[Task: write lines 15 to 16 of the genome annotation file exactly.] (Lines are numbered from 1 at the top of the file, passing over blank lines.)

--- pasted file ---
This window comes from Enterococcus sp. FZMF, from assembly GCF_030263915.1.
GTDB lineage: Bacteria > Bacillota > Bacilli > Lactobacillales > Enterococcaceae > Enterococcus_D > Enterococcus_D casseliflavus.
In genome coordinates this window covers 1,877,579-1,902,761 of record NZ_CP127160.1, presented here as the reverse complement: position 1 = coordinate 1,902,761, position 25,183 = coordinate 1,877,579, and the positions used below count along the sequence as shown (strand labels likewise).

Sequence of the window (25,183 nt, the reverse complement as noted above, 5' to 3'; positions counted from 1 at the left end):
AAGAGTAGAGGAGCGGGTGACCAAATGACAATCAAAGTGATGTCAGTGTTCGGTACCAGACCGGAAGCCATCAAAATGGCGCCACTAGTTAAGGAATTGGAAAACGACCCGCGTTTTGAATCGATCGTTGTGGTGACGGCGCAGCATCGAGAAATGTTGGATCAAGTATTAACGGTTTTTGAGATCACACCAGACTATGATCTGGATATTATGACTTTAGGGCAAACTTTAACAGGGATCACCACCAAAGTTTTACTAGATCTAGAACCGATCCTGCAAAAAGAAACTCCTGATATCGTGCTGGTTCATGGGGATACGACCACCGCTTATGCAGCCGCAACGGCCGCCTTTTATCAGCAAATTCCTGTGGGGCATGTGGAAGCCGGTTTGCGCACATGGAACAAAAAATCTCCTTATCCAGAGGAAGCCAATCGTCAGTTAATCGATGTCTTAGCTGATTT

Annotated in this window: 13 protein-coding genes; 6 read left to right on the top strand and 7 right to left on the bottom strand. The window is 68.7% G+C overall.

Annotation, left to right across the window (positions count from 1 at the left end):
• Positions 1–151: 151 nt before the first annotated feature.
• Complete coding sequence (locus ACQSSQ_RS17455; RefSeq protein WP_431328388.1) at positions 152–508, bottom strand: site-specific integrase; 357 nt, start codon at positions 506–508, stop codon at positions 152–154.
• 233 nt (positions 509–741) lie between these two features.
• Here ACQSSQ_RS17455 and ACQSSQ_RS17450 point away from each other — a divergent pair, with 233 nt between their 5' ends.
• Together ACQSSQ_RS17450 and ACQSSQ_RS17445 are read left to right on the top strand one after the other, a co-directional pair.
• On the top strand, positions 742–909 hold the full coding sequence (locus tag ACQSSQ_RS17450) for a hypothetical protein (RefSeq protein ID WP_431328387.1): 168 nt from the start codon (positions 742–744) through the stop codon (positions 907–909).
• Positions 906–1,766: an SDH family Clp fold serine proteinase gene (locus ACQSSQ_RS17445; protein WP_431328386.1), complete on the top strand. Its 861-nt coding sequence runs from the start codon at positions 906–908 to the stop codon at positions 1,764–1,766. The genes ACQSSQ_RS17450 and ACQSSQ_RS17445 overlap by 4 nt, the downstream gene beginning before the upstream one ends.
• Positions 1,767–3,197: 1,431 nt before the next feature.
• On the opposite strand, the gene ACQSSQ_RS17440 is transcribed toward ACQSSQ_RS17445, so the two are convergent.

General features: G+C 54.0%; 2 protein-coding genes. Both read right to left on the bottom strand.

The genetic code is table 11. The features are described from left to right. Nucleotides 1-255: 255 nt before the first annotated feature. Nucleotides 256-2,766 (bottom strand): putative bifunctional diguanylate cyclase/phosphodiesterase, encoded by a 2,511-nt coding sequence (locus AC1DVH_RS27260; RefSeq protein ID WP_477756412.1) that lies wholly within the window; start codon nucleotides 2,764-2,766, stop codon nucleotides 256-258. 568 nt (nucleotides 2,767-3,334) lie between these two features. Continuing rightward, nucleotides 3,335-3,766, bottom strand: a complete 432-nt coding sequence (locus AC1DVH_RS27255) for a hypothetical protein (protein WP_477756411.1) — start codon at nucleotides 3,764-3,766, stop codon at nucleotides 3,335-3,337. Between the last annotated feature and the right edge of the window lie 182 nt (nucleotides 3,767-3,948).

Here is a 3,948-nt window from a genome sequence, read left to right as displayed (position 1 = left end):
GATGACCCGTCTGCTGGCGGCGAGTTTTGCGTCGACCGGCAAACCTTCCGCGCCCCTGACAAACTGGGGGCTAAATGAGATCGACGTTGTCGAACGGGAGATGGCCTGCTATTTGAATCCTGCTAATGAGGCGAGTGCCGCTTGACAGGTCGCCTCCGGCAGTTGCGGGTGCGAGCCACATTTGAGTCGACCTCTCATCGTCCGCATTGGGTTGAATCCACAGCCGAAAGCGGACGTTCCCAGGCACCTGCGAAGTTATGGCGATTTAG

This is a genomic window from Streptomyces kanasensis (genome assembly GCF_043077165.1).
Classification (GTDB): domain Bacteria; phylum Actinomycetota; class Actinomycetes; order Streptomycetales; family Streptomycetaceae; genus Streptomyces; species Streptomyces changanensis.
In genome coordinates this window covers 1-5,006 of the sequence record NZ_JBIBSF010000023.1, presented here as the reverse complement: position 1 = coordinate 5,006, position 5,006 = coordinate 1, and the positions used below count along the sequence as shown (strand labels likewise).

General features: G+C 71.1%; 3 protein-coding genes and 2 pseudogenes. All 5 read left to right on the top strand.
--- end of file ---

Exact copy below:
• Positions 1,767–3,197: 1,431 nt before the next feature.
• On the opposite strand, the gene ACQSSQ_RS17440 is transcribed toward ACQSSQ_RS17445, so the two are convergent.